HERE’S one to force us to open our minds — a study in Neurology showing that expensive placebos are more effective than less expensive ones.
Of course, it was in one particular circumstance. Participants were 12 people with Parkinson disease who functioned reasonably well and had shown a good response to levodopa.
In this blinded randomised crossover study, participants were given either a saline injection they were told had cost $100 to manufacture, or one they were told had cost $1500. They weren’t told why the price difference existed, and they weren’t told why they were told about the price.
And they weren’t told they were being fooled until after the event — as you can imagine, ethics approval took 8 months.
The two end points were motor function (assessed blind) and brain activation, as measured by magnetic resonance imaging (MRI).
The results were impressive — and odd — although care should be taken not to overread a study of just 12 people.
Basically, there was a non-significant trend towards an improvement in motor skills with any placebo, which was not as substantial as the improvement gained after a dose of levodopa.
But interestingly, the improvement after the $1500 placebo was roughly double that gained from a $100 shot.
And for the second end point, an odd finding. The expensive placebo decreased brain activation, in the manner of levodopa, but the cheap placebo increased brain activation.
The researchers suggested this might show that the brain puts more effort in with lowered expectation of success, although that sounds like rubbish.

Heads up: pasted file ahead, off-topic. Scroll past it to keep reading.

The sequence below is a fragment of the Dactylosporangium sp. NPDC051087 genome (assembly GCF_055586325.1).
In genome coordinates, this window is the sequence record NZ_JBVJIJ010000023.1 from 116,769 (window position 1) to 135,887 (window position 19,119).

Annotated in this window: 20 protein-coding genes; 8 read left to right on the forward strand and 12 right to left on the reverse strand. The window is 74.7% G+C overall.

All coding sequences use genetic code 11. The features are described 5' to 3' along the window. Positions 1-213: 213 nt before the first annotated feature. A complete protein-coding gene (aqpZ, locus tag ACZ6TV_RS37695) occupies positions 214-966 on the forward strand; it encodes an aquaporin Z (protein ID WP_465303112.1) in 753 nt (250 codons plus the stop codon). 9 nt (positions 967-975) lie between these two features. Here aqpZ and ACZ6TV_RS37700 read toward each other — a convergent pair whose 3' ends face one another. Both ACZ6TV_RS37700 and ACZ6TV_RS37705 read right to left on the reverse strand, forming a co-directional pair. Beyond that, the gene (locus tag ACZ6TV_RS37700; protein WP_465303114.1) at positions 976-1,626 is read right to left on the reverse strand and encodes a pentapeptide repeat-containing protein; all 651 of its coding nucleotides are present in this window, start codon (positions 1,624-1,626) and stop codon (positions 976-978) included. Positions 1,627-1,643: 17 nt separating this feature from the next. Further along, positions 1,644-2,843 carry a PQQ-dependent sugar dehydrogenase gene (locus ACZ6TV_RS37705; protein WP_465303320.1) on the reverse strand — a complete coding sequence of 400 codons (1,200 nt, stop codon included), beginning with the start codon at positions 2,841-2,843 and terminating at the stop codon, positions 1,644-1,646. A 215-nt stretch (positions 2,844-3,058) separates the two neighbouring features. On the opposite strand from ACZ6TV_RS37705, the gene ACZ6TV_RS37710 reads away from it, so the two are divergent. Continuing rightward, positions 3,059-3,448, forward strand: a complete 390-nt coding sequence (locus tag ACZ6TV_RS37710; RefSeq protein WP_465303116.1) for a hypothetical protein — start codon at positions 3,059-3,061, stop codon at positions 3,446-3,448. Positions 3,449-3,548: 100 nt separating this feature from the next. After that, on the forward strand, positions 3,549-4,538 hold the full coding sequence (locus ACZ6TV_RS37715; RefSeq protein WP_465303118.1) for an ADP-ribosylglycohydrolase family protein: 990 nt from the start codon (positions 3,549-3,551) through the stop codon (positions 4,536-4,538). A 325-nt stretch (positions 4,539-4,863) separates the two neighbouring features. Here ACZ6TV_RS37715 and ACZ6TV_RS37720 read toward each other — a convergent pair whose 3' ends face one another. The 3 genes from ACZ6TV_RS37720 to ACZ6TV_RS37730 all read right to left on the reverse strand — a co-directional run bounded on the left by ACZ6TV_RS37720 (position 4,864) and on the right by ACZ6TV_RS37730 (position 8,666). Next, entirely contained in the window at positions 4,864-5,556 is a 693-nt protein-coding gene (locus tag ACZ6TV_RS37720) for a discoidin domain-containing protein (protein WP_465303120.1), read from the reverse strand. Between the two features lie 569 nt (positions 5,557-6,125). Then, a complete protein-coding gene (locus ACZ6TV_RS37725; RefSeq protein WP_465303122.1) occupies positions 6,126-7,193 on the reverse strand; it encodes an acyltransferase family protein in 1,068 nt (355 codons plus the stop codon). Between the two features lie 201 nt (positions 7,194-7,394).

An alternative explanation is that brain imaging is a reasonably inexact science with lovely colour images. (As an aside, if anybody knows of a good assessment of the value of MRI across all uses, not just selected ones, in terms of cost per quality-adjusted life-year or any other reasonable measure, I’d be pleased to see it.)
But back to the main finding. People told they were using an expensive treatment not only expected to get better, but did so. They not only felt better, but performed better on the blinded assessments of motor function. Ah, the power of suggestion.
The placebo effect is not new, of course. But exploration of the qualities associated with the placebo is something different.
For example, a paper published 18 months ago in Psychosomatic Medicine showed, again in a very small group of people, that participants changing from a placebo labelled as a branded medication to a placebo labelled as a generic felt worse. They apparently associated generics with poorer quality than branded medicines, even though that doesn’t seem to be the case.
The Neurology paper opens up all sorts of ridiculous possibilities. Perhaps the copayment for GP visits would have made people feel they were getting better treatment. Perhaps Geoffrey Edelsten’s grand pianos and mink-covered examination tables had a therapeutic benefit. Perhaps the pharmaceutical industry is doing Australian patients a favour by seeking to list products on the Pharmaceutical Benefits Scheme at the highest price possible.
Seriously though, perhaps the findings reinforce the idea suggested by earlier research on placebos: that patient assessments of quality of care largely reflect bedside manner, surroundings and how they were treated as people, rather than technical expertise — that part of being a good doctor is being a good person.
Perhaps they support the shift in teaching towards a more humanistic and person-centred approach. And perhaps they reinforce the notion of medicine as art, as well as science.
Perhaps, perhaps, perhaps …
Dr Mark Ragg is an adjunct senior lecturer in the Sydney School of Public Health, University of Sydney.
Jane McCredie is on leave.